Thousands of research and studies around the world are increasingly seeking answers on how the new coronavirus (SARS-Cov-2) affects the body. Since the emergence of the pandemic, the ophthalmology field has already reported changes in the conjunctiva, sclera and retina . In addition, the virus was found in teardrops.

Now, a Brazilian study has detected the virus in retinas for the first time. The Federal University of São Paulo (Unifesp) and the Federal University of Rio de Janeiro (UFRJ) carried out the research, published in the journal JAMA Ophthalmology.

Learn about the research, results and next stages.


Coronavirus and eyes: search and results


In June and July 2020, researchers compared the retinas of three patients who died from covid-19. They preserved their eyes and cut them in a specialized lab. Then they evaluated the material put in blades.

The researchers found the virus proteins in endothelial cells, close to the capillary flame and the cells of the inner and outer nuclear layers of the retina.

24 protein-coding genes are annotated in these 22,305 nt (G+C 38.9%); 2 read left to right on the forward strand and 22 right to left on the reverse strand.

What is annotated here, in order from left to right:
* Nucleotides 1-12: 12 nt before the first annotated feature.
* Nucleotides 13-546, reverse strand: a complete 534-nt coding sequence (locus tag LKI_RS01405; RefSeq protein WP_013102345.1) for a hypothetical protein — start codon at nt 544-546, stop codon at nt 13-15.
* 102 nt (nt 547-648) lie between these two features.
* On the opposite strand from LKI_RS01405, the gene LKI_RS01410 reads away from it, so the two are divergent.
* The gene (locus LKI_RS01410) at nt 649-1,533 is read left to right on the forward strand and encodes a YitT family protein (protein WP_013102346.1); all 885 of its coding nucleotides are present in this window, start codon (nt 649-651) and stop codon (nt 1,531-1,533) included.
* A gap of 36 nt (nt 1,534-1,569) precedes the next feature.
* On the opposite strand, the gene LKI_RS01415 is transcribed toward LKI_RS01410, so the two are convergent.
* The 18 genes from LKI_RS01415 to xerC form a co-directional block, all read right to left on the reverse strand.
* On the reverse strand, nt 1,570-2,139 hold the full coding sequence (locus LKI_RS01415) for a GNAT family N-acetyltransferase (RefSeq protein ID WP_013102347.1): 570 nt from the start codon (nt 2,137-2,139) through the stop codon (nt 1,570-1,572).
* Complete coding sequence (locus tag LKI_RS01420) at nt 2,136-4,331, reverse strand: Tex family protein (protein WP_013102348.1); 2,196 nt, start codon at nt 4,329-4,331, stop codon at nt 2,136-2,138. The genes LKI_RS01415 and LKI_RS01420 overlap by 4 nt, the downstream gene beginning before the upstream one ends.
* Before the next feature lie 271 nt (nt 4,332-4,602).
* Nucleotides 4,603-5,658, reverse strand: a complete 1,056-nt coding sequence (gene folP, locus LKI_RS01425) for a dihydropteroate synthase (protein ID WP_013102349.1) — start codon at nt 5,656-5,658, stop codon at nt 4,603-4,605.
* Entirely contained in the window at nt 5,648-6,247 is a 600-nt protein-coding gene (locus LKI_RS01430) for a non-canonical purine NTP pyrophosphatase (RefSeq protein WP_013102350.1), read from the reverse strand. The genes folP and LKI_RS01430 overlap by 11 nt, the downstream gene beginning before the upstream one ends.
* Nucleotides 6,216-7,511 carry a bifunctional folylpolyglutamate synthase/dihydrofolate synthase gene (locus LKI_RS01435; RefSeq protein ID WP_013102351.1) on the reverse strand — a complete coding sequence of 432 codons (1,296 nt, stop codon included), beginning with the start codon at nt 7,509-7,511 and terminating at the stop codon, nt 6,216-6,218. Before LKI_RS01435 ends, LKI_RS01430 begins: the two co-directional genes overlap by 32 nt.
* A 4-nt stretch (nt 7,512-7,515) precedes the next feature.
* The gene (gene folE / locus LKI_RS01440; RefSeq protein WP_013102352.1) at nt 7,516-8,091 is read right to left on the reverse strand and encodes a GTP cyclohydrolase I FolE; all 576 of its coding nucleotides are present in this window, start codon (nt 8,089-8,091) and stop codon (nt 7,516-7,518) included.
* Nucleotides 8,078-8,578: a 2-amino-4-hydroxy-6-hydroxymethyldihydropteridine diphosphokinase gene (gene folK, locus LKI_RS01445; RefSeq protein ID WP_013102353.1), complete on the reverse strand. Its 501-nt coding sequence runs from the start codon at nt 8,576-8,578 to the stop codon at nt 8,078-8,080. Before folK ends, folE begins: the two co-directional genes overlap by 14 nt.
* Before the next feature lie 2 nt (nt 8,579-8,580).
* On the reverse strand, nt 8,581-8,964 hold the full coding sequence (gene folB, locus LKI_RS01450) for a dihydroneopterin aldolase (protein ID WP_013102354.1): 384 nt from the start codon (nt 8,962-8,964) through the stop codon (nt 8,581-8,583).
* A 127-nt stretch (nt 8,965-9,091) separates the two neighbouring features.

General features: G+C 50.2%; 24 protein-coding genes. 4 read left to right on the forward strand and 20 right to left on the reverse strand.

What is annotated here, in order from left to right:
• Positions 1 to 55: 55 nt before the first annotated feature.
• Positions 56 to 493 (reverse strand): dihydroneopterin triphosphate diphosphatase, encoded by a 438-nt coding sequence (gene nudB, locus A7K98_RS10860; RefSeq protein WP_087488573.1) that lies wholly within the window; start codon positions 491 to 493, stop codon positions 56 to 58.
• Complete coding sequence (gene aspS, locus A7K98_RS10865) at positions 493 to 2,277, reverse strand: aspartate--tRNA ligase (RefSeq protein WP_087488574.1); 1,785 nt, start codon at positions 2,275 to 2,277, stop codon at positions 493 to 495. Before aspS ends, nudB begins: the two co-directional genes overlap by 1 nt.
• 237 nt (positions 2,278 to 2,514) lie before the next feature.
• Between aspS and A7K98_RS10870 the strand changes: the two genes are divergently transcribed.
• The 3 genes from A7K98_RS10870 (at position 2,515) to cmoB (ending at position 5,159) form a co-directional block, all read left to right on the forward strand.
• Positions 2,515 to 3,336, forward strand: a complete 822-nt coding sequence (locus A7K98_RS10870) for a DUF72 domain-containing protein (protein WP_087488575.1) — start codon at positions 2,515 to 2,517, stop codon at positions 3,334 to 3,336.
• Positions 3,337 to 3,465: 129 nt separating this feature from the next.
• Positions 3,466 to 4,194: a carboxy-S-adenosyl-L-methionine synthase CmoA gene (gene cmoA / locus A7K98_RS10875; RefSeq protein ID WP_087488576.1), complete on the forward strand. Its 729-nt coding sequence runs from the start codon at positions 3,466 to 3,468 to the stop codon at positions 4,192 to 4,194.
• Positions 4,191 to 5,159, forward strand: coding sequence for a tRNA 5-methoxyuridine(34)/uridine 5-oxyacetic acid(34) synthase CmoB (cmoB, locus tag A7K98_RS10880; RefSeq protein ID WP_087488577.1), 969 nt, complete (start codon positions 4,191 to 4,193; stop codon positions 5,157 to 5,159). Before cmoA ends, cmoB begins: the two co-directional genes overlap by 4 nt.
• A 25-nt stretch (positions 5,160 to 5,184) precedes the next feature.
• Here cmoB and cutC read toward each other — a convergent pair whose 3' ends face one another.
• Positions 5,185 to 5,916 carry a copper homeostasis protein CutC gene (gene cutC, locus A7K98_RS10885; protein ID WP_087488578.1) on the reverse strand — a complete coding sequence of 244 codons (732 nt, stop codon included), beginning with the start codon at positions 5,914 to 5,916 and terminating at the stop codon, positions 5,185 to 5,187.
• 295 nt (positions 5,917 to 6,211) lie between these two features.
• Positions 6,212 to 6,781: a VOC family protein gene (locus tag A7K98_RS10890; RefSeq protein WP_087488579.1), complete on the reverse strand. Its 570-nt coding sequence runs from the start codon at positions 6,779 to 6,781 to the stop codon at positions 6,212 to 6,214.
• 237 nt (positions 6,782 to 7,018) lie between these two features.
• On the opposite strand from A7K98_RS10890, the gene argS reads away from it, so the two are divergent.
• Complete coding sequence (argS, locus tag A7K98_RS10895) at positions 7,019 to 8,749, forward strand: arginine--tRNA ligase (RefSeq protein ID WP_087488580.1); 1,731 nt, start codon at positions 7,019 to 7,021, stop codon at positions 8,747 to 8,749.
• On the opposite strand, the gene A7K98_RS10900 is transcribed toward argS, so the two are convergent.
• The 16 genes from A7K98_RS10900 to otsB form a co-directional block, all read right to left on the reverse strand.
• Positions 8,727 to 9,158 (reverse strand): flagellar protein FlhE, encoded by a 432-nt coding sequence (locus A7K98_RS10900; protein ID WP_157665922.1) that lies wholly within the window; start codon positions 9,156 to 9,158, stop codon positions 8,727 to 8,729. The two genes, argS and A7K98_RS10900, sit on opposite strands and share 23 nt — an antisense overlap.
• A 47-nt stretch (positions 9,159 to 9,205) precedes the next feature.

Thus, the results reinforce possible ocular clinical manifestations of infection. They rise a warning sign: the virus may be directly related to different forms of the disease. Including neurological ones, due to similarities with the retina. In fact, the retina is an important biomarker as it is part of the nervous system. It is more accessible and allows identifying the virus in certain places of the body.

Undoubtedly, the research results can help understand and cope with the sequelae of patients infected with the new coronavirus.

“Now it is clear that after infecting the respiratory system, the virus can spread throughout the body, reaching different tissues and organs. Thus, the findings may help elucidate the virus pathophysiology and its etiological mechanisms. It may allow better understanding the disease sequelae and make way for future research”  say the research coordinators, Rubens Belfort Jr. and Wanderley de Souza in news published on the Unifesp website.


Reviewed by Paulo Schor, ophthalmologist, free professor and director of innovation of the Federal University of São Paulo (Unifesp) and collaborator of the Faculty of Medicine of the Albert Einstein Hospital.


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